Song of the Day #4,697: ‘I’ll Do Anything’ – Jackson Browne

Well, that went fast. Three weeks to explore the nearly 50-year career of Jackson Browne, a great 70s singer-songwriter who managed to stay relevant and interesting well into the new millennium.

Unlike my last deep dive subject, Browne’s friend and collaborator Joni Mitchell, his music did not fall off a cliff in the 80s. While I struggled with a couple of Browne’s albums due to their didactic political lyrics, the music was almost always spot on. He expertly evolved his sound without losing the earnest romanticism that made his work special out of the gate.

Following is my personal ranking of Browne’s 14 studio albums. The top two spots aren’t surprising, given that they are the two albums of his I knew and loved before embarking on this journey. But revisiting them in context of his career only deepened my affection.

There isn’t a “bad” album on this list. The top five are truly excellent and the five after that are all records I plan to revisit regularly.

This was a truly rewarding exercise. Thanks for reading along, and particular thanks to Russ, who provided way more details and context than I found the time to unearth!

#1. I’m Alive – 1993
#2. Running On Empty – 1977
#3. Late For the Sky – 1974
#4. For Everyman – 1973
#5. The Pretender – 1976
#6. Hold Out – 1980
#7. Jackson Browne – 1972
#8. Standing in the Breach – 2014
#9. Lawyers in Love – 1983
#10. Looking East – 1996
#11. The Naked Ride Home – 2002
#12. Lives in the Balance – 1986
#13. World in Motion – 1989
#14. Time the Conqueror – 2008

You hold a life there in your hands
You probably don’t know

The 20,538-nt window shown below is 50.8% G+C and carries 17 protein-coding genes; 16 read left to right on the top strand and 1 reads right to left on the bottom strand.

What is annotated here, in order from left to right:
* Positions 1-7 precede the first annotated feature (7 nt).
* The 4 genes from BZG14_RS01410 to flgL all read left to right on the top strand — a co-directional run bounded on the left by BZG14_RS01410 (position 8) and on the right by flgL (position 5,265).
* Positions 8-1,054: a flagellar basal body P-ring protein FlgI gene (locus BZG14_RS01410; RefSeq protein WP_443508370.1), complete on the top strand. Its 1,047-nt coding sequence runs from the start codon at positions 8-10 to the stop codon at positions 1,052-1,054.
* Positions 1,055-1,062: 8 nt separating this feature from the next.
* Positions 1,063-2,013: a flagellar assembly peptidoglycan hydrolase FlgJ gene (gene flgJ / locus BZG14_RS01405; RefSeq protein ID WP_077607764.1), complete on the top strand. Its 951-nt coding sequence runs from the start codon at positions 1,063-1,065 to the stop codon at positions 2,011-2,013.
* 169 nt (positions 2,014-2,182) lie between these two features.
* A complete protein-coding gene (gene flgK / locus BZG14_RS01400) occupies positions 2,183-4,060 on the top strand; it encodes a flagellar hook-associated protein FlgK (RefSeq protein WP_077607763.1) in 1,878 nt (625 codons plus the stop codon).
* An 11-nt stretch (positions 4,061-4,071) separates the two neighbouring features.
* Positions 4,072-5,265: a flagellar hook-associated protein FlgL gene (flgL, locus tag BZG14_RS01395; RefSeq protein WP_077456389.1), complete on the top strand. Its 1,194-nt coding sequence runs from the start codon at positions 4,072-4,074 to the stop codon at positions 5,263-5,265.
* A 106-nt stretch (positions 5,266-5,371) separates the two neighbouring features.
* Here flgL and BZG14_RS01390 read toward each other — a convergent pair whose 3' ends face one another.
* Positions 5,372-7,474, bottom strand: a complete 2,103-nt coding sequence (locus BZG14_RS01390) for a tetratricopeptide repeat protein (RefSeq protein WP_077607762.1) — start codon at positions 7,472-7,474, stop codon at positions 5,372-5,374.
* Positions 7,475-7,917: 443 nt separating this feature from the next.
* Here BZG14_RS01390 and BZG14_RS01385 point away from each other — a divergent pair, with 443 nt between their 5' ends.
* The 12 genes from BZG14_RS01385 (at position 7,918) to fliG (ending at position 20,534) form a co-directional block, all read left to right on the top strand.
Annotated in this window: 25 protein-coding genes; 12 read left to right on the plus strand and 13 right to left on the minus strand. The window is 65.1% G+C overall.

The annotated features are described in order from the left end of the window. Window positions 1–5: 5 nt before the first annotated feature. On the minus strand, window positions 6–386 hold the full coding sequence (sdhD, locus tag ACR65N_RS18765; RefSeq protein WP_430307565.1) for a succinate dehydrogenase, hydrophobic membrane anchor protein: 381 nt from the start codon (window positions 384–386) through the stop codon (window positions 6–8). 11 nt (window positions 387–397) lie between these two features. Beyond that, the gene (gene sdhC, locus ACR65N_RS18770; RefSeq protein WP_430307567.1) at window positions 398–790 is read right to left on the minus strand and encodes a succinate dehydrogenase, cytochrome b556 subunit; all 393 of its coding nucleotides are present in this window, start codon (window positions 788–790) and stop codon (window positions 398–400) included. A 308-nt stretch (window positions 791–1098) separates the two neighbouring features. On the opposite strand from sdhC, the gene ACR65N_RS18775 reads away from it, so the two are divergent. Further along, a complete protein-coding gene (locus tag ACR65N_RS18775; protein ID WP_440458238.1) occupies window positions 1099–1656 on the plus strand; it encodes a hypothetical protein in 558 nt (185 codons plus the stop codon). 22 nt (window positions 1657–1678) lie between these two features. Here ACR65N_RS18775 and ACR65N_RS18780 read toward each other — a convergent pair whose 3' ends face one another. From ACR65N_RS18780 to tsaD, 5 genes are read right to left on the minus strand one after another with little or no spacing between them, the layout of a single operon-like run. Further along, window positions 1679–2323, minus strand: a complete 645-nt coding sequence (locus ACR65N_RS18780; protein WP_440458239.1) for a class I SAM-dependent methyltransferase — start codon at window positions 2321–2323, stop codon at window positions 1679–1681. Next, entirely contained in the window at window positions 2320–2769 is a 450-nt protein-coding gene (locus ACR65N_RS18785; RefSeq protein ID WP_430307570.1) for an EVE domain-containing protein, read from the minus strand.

Somehow your dreams became my plans
Somewhere long ago
Think about the things we’ve done and where we’ve been
Your touch made me a king
I don’t want to live without your love again
I’ll do anything

To make you see what I’m imagining
To know the pleasure your smile can bring
To keep the light from vanishing
I’ll do anything

I fly this airplane upside down
I walk out on the wing
To see you watching from the ground
I’ll do anything
When I see the light upon your upturned face
I can hear the angels sing
Don’t ever let another take my place
I’ll do anything

To make you see what I’m imagining
To know the pleasure your smile can bring
To keep the light from vanishing
I’ll do anything
I make this world a place for you and me
I make your happiness my responsibility
To make this world the world you want to see
I’ll do anything

When I see the light upon your upturned face
I can hear the angels sing
To see that no one ever takes my place
I’ll do anything

To make you see what I’m imagining
To know the pleasure your smile can bring
To keep the light from vanishing
I’ll do anything

6 thoughts on “Song of the Day #4,697: ‘I’ll Do Anything’ – Jackson Browne

  1. Dana Gallup says:

    Thank you for the deep dive into Browne’s discography. Based on your reviews and rankings, I definitely have some further exploration I need to do on both ends — Browne’s early work in the 70s and some as recently as 2014.

  2. Amy says:

    Loving these deep dives, which are so much more feasible in the age of Apple Music. Like Dana, I have more listening to do before I could begin to offer a ranking of my own.

    Who’s next? 😜

  3. Peg says:

    I also enjoyed reading about an artist I barely knew. Coincidentally yesterday I received my AARP magazine and on page 18 there is a page devoted to Jackson Browne! Pays to be old 😊 I learned a few things—he does Yoga, he grew up in a house that his grandfather built out of river rock and cut granite in California, started writing songs at age 15, and his next album Downhill from everywhere will be out in July. Also his US tour with James Taylor kicks off in May, if COVID restrictions allow. Also I would like to suggest a “deep dive” into our new Rock Hall women inductees Tina Turner and Carol King.

  4. Russ Paris says:

    Thank you for the deep dive into Jackson Browne’s discography. I ran the “Jackson Browne Fans Page” for more than 17 years and most of the comments I received in those years came from very devoted fans. It was really nice to read your comments and get a somewhat “new/outside” perspective on the albums.

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